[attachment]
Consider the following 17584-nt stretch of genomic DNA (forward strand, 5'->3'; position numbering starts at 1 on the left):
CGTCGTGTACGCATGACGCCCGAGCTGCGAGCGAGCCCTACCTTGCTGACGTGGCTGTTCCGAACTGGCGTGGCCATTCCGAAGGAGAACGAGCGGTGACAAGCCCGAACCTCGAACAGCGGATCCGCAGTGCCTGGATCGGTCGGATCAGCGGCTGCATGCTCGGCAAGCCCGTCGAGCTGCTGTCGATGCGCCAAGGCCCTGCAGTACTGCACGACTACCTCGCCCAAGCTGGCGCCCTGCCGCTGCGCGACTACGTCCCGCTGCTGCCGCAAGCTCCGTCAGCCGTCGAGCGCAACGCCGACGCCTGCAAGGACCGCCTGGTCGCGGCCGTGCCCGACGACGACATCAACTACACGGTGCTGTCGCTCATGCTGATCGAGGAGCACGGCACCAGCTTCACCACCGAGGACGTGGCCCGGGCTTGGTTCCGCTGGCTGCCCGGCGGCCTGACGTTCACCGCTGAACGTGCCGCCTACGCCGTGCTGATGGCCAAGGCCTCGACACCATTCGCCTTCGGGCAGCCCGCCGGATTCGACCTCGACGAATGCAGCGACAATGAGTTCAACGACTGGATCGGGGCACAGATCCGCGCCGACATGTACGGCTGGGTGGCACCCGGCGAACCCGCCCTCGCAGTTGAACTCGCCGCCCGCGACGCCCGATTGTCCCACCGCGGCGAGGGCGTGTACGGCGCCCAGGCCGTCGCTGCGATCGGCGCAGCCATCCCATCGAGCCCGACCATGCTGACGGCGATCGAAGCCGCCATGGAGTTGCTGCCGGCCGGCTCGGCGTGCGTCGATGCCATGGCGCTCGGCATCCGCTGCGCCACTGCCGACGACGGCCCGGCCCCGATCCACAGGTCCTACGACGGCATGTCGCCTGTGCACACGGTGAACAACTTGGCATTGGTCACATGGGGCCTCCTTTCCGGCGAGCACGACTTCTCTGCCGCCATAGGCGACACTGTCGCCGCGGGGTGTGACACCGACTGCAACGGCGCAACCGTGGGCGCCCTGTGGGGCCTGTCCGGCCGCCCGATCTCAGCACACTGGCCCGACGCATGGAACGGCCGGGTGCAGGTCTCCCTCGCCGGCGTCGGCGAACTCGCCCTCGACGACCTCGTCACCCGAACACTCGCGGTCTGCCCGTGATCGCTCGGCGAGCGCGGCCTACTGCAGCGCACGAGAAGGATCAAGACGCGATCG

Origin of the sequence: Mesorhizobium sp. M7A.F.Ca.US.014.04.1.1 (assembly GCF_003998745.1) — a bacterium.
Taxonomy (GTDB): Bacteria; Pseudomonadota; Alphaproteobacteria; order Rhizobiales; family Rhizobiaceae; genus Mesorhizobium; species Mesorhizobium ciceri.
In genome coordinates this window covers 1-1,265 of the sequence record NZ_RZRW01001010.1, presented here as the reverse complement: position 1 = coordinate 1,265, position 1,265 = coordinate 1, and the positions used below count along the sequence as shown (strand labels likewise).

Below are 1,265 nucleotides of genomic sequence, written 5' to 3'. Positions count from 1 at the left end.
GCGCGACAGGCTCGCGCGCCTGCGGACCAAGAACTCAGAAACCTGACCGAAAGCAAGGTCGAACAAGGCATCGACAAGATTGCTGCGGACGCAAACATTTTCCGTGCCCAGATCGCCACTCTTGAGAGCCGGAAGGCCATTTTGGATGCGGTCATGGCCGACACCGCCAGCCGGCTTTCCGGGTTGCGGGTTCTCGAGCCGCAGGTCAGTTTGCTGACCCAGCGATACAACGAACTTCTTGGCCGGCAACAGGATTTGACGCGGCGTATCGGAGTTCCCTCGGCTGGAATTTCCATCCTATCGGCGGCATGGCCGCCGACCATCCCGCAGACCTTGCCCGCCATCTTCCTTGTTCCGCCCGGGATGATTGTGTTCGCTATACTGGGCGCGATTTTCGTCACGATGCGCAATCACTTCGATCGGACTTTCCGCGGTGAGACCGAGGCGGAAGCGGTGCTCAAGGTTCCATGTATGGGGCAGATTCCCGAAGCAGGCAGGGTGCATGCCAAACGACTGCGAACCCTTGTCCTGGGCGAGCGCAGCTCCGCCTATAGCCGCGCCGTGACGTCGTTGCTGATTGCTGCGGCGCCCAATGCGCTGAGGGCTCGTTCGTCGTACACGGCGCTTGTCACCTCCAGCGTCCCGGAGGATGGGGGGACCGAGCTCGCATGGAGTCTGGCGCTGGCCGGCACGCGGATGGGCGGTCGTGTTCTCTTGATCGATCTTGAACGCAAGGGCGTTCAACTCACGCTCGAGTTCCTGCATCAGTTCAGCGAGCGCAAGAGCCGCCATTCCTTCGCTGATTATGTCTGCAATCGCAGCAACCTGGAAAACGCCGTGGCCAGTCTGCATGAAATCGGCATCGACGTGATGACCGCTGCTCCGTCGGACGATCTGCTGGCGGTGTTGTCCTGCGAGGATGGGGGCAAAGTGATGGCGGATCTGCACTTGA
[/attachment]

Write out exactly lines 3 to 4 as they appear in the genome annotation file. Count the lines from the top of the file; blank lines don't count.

Origin of the sequence: Mesorhizobium sp. M7A.F.Ca.US.014.04.1.1 (assembly GCF_003998745.1) — a bacterium.
Taxonomy (GTDB): Bacteria; Pseudomonadota; Alphaproteobacteria; order Rhizobiales; family Rhizobiaceae; genus Mesorhizobium; species Mesorhizobium ciceri.